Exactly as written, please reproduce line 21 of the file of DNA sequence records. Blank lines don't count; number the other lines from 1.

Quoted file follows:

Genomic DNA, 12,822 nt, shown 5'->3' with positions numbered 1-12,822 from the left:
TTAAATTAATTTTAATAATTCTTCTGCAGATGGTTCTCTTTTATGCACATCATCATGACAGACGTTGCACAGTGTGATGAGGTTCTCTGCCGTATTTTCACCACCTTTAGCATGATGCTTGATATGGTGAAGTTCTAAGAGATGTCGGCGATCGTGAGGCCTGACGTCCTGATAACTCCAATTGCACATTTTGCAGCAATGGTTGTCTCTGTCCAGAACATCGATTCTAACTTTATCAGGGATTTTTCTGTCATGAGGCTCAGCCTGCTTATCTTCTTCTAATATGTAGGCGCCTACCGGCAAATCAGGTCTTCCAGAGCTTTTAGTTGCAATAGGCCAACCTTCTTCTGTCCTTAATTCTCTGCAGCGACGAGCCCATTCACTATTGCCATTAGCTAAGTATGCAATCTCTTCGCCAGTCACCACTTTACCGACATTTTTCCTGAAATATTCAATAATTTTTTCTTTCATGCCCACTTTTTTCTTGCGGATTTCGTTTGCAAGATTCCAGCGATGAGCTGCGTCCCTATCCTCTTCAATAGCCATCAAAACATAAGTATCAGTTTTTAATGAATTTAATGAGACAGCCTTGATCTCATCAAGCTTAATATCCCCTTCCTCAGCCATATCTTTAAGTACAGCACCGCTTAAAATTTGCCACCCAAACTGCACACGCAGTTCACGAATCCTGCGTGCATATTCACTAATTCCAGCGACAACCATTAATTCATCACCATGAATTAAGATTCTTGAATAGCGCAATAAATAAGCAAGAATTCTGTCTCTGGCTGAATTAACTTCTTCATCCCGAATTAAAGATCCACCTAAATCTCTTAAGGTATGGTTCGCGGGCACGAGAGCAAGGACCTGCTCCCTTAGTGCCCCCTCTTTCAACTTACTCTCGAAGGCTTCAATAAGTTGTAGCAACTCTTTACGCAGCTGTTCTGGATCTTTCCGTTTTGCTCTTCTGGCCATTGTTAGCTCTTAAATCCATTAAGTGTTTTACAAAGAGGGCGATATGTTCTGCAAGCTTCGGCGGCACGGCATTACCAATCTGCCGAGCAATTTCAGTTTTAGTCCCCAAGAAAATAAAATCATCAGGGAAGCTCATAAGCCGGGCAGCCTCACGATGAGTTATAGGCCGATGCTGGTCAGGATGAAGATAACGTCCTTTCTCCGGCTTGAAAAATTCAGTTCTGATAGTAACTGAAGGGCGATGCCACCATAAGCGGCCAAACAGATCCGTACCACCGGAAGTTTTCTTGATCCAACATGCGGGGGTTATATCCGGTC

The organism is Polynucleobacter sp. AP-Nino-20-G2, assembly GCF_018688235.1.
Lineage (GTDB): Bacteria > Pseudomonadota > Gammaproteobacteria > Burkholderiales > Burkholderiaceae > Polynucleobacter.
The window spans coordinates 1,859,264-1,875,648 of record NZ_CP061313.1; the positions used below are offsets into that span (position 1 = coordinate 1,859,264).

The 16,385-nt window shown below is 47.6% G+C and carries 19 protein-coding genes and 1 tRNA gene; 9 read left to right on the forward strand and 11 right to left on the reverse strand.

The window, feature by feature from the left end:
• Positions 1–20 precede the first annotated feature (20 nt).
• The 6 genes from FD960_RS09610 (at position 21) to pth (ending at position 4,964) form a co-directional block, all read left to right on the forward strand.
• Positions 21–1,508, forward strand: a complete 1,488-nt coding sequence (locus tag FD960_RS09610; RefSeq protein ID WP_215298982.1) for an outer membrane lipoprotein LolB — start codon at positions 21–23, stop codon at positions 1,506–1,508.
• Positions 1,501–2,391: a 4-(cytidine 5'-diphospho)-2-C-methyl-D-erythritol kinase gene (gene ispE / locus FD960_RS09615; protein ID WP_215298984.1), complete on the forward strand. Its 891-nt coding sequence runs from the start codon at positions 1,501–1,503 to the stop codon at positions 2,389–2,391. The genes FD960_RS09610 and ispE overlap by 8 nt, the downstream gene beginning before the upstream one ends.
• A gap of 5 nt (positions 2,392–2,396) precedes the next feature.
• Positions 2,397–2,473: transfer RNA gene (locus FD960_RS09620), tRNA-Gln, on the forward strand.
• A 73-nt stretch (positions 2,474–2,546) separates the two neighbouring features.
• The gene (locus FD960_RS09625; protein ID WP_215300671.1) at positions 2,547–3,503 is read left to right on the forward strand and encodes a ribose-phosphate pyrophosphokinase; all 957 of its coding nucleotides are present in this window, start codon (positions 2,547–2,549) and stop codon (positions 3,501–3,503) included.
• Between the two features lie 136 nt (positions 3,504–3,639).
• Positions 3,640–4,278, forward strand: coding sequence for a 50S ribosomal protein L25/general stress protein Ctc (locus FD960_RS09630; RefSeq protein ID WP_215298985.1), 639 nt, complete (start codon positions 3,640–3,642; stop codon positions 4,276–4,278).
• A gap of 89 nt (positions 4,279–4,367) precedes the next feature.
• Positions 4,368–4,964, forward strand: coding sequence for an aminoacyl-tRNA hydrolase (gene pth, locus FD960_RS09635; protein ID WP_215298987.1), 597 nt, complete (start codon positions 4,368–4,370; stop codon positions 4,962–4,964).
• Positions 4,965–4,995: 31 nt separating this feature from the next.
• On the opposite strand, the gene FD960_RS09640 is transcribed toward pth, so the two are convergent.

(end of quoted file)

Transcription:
• On the opposite strand, the gene FD960_RS09640 is transcribed toward pth, so the two are convergent.